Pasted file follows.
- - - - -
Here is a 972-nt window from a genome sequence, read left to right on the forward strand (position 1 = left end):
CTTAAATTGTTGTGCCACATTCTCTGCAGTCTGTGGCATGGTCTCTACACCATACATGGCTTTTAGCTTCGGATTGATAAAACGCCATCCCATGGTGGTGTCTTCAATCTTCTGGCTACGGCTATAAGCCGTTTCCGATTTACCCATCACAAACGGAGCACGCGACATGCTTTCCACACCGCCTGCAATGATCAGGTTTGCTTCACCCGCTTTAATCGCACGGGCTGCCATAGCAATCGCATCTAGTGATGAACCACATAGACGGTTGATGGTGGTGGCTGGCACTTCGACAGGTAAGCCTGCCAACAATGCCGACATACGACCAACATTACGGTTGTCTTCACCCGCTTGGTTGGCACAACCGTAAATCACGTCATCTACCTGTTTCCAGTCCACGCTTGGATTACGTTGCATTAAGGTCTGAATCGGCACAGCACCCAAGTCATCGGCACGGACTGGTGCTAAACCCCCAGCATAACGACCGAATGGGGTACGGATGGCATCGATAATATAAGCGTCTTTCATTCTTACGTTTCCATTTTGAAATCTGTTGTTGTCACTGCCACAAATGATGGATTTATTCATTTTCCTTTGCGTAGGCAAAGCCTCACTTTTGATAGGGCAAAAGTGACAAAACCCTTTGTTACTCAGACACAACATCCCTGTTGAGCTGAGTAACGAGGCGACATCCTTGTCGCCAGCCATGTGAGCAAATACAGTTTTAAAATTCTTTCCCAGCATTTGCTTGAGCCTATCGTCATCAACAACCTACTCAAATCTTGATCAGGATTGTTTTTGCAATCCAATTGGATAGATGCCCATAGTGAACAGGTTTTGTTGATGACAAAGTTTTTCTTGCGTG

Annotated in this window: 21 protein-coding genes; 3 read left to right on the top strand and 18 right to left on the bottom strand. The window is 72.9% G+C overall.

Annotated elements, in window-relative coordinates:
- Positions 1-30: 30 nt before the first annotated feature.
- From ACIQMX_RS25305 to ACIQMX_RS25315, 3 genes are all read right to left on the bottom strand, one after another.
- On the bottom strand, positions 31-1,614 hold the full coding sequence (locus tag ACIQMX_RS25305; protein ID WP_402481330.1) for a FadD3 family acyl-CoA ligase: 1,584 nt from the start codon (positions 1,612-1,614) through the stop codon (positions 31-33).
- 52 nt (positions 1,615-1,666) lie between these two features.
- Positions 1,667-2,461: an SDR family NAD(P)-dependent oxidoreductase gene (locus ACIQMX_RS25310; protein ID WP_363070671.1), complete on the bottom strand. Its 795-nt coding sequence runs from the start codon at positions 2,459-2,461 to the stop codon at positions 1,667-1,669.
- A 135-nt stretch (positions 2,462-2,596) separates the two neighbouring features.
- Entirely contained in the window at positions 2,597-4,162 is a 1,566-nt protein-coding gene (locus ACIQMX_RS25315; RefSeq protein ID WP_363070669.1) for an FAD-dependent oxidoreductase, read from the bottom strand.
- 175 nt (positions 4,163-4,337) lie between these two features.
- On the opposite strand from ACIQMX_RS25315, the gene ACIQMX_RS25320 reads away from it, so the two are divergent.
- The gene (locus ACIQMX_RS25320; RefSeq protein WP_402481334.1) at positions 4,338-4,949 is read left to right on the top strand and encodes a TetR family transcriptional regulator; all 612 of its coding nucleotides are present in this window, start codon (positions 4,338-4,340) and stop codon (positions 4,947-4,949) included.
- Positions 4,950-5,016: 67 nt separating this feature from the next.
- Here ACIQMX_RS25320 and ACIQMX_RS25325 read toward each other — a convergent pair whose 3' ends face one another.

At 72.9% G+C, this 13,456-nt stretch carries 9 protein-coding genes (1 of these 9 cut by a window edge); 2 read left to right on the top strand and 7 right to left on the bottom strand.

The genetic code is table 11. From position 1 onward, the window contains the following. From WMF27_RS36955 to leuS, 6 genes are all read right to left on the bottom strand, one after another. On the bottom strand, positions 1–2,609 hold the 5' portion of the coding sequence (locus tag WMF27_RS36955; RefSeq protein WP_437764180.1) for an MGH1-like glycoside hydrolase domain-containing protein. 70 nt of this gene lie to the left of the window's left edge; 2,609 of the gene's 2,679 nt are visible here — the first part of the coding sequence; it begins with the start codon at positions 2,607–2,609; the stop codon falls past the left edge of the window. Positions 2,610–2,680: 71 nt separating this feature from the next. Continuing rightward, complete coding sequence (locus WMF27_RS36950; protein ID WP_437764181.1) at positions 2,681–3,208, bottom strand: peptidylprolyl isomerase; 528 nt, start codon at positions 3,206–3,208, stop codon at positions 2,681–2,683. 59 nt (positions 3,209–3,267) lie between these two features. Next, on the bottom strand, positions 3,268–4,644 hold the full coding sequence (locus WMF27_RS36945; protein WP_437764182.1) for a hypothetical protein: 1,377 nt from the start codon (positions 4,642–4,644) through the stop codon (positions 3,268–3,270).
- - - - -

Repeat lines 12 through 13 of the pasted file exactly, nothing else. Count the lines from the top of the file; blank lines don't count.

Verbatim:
- 175 nt (positions 4,163-4,337) lie between these two features.
- On the opposite strand from ACIQMX_RS25315, the gene ACIQMX_RS25320 reads away from it, so the two are divergent.